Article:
shutterstock_214438969_292302238_292302239_256224451.jpgThe best available evidence suggests that between a third and a half of all clinical trials conducted have not gone on to be published. Worse than that, trials with positive results are about twice as likely to be published as those with negative results. This means that when systematic reviews are conducted, analyzing all the available evidence on a particular topic, they often draw conclusions which do not reflect reality. So researchers, regulators, and doctors see a distorted picture and can’t make truly informed decisions about what treatments are best for patients.

That’s what led to the AllTrials campaign in January 2013, co-founded by Ben Goldacre, British Medical Journal, Centre for Evidence-based Medicine, Cochrane Collaboration, James Lind Initiative, PLOS (Public Library of Science), and Sense About Science. The campaign is being led by Dartmouth's Geisel School of Medicine and the Dartmouth Institute for Health Policy & Clinical Practice in the United States.

AllTrials is calling for:


    • All clinical trials to be registered before they start (and any previously conducted to be retrospectively registered) - this is so we know that the trial has happened at all.


    • Summary results of trials to be made available within one year of the trial’s completion.


    • Access to the Clinical Study Reports (where they have been produced), which provide the richest information on the methods and results used in a trial.


Sixty-thousand individuals and over 400 organizations have joined the campaign, including medical royal colleges, professional bodies (the British Medical Association, National Physicians Alliance), regulators like NICE (National Institute for Health and Care Excellence), funders (Medical Research Council and Wellcome), international organizations (World Association of Medical Editors), publishers (Wiley and SAGE) and 150 patient groups representing half a billion patients worldwide. A number of pharmaceutical companies (including Roche and LEO Pharma) have committed to sharing trial data, and GSK has signed up as a supporter of the campaign, with others discussing joining them.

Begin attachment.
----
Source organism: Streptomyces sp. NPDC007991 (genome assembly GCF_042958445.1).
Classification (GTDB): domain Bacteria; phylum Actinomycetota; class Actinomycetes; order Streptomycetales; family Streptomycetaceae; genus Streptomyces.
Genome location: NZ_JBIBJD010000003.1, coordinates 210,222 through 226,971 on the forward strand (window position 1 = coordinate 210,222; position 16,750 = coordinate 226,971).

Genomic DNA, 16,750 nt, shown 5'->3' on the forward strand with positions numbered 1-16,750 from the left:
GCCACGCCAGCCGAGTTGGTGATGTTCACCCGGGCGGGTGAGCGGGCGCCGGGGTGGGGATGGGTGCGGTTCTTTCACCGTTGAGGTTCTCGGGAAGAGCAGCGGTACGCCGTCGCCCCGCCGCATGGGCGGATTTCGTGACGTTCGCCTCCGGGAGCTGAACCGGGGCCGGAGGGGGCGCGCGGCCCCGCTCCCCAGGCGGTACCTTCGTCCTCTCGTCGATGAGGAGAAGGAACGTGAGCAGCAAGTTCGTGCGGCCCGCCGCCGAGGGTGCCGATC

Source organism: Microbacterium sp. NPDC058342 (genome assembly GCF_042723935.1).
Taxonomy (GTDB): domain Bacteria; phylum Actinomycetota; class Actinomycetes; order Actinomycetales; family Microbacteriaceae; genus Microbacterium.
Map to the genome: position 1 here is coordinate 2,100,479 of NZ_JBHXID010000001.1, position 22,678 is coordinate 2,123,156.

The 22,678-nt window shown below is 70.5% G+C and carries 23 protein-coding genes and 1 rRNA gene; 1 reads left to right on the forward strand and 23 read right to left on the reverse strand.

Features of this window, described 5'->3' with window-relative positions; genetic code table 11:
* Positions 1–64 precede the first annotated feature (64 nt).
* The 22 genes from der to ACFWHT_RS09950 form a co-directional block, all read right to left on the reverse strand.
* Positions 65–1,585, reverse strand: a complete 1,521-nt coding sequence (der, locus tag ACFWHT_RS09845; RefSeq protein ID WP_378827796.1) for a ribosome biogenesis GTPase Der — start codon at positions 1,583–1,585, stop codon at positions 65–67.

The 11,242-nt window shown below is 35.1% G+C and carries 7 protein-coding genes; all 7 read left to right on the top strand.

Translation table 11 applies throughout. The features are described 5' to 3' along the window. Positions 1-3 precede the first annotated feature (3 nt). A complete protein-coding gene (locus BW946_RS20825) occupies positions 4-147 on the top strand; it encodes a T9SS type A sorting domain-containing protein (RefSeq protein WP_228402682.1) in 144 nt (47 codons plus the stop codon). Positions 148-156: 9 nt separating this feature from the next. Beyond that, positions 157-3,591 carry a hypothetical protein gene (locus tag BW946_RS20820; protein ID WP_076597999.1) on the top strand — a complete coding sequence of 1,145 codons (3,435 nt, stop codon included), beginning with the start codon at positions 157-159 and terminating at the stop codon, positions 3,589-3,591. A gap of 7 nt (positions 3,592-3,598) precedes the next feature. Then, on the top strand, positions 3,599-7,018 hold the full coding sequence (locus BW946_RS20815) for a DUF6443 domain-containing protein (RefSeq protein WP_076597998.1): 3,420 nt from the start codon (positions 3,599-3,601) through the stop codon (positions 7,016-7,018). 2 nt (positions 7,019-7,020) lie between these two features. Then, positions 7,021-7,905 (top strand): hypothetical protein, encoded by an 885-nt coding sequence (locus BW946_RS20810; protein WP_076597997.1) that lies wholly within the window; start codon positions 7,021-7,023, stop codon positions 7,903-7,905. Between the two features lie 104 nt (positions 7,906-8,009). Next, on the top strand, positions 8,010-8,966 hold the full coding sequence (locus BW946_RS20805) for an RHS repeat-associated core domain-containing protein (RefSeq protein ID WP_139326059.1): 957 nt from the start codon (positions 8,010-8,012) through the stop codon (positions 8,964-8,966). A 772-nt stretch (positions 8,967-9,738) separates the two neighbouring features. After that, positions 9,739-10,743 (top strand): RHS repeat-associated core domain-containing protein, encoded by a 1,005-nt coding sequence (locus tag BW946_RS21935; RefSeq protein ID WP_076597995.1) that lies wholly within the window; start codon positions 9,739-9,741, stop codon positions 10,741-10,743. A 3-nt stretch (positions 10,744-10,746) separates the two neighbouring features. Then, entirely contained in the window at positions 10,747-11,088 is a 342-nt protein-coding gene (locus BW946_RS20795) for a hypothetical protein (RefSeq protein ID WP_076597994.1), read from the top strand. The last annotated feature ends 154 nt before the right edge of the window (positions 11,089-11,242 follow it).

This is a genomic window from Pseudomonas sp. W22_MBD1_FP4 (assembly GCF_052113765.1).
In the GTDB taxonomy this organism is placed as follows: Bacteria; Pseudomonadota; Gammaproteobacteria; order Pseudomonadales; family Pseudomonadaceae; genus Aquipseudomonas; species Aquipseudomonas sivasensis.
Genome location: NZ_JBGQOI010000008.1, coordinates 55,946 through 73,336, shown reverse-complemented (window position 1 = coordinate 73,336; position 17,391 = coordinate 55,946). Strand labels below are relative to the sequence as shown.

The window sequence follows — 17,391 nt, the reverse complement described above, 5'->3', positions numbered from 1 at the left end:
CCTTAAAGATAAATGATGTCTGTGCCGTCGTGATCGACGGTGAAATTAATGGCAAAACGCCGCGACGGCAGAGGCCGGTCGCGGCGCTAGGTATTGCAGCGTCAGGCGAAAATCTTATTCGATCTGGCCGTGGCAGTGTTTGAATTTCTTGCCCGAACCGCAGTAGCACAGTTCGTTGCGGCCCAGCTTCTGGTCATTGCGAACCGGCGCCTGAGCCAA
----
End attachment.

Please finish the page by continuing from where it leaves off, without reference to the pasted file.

The campaign is now nearly one year old and some good progress has been made in Europe and the UK. Thanks to our European supporters, who wrote to their MEPs and health ministers, important amendments to Clinical Trials Regulation were voted for by the European Parliament earlier this year. Discussions on the Regulation are currently taking place, with a decision expected by the end of the year. If these amendments are adopted, it will mean that all clinical trials conducted in Europe would have to be registered and summary results reported within a year of the trial’s end. In the UK, the Health Research Authority has implemented a plan to ensure UK clinical trials are registered in a publicly accessible database. Since the September 30, 2013 trial registration within six weeks of the first patient being recruited became a condition of ethics approval in the UK. In November 2013, the UK Government responded to the Science and Technology Committee’s inquiry into clinical trials with some positive comments, including supporting the European amendments currently in discussion, prospective trial registration, publication of summary results, and Clinical Study Reports where available. On the same day, the UK’s Department of Health announced its support for the AllTrials campaign.

However, both in the UK and Europe, these changes will not do anything to ensure access to information from past trials – the trials that today’s drugs are based on, without which doctors can’t make the best treatment decisions.

We’ve got a fantastic opportunity to change registration and reporting of clinical trials forever - you can help to. Please sign the petition, ask your organization to join, get involved in other ways, and keep up to date with the news.

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